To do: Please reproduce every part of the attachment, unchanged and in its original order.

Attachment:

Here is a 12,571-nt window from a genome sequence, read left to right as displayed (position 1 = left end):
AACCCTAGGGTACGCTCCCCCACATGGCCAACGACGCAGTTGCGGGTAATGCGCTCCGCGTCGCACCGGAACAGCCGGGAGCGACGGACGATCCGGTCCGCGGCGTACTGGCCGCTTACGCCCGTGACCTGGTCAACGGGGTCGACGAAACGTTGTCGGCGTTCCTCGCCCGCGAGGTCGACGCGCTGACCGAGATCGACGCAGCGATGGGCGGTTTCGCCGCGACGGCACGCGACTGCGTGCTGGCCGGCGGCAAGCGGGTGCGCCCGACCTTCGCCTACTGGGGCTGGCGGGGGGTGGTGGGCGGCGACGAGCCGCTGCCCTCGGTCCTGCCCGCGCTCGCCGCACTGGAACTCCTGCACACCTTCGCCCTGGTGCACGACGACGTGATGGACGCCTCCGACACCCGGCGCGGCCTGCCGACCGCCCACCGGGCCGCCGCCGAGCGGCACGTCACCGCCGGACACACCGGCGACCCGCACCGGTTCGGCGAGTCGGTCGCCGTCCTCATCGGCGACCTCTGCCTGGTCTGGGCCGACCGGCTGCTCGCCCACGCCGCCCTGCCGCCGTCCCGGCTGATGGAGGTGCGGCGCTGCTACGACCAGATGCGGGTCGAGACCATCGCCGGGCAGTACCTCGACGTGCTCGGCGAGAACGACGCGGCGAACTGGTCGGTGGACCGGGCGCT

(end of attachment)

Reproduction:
Here is a 12,571-nt window from a genome sequence, read left to right as displayed (position 1 = left end):
AACCCTAGGGTACGCTCCCCCACATGGCCAACGACGCAGTTGCGGGTAATGCGCTCCGCGTCGCACCGGAACAGCCGGGAGCGACGGACGATCCGGTCCGCGGCGTACTGGCCGCTTACGCCCGTGACCTGGTCAACGGGGTCGACGAAACGTTGTCGGCGTTCCTCGCCCGCGAGGTCGACGCGCTGACCGAGATCGACGCAGCGATGGGCGGTTTCGCCGCGACGGCACGCGACTGCGTGCTGGCCGGCGGCAAGCGGGTGCGCCCGACCTTCGCCTACTGGGGCTGGCGGGGGGTGGTGGGCGGCGACGAGCCGCTGCCCTCGGTCCTGCCCGCGCTCGCCGCACTGGAACTCCTGCACACCTTCGCCCTGGTGCACGACGACGTGATGGACGCCTCCGACACCCGGCGCGGCCTGCCGACCGCCCACCGGGCCGCCGCCGAGCGGCACGTCACCGCCGGACACACCGGCGACCCGCACCGGTTCGGCGAGTCGGTCGCCGTCCTCATCGGCGACCTCTGCCTGGTCTGGGCCGACCGGCTGCTCGCCCACGCCGCCCTGCCGCCGTCCCGGCTGATGGAGGTGCGGCGCTGCTACGACCAGATGCGGGTCGAGACCATCGCCGGGCAGTACCTCGACGTGCTCGGCGAGAACGACGCGGCGAACTGGTCGGTGGACCGGGCGCT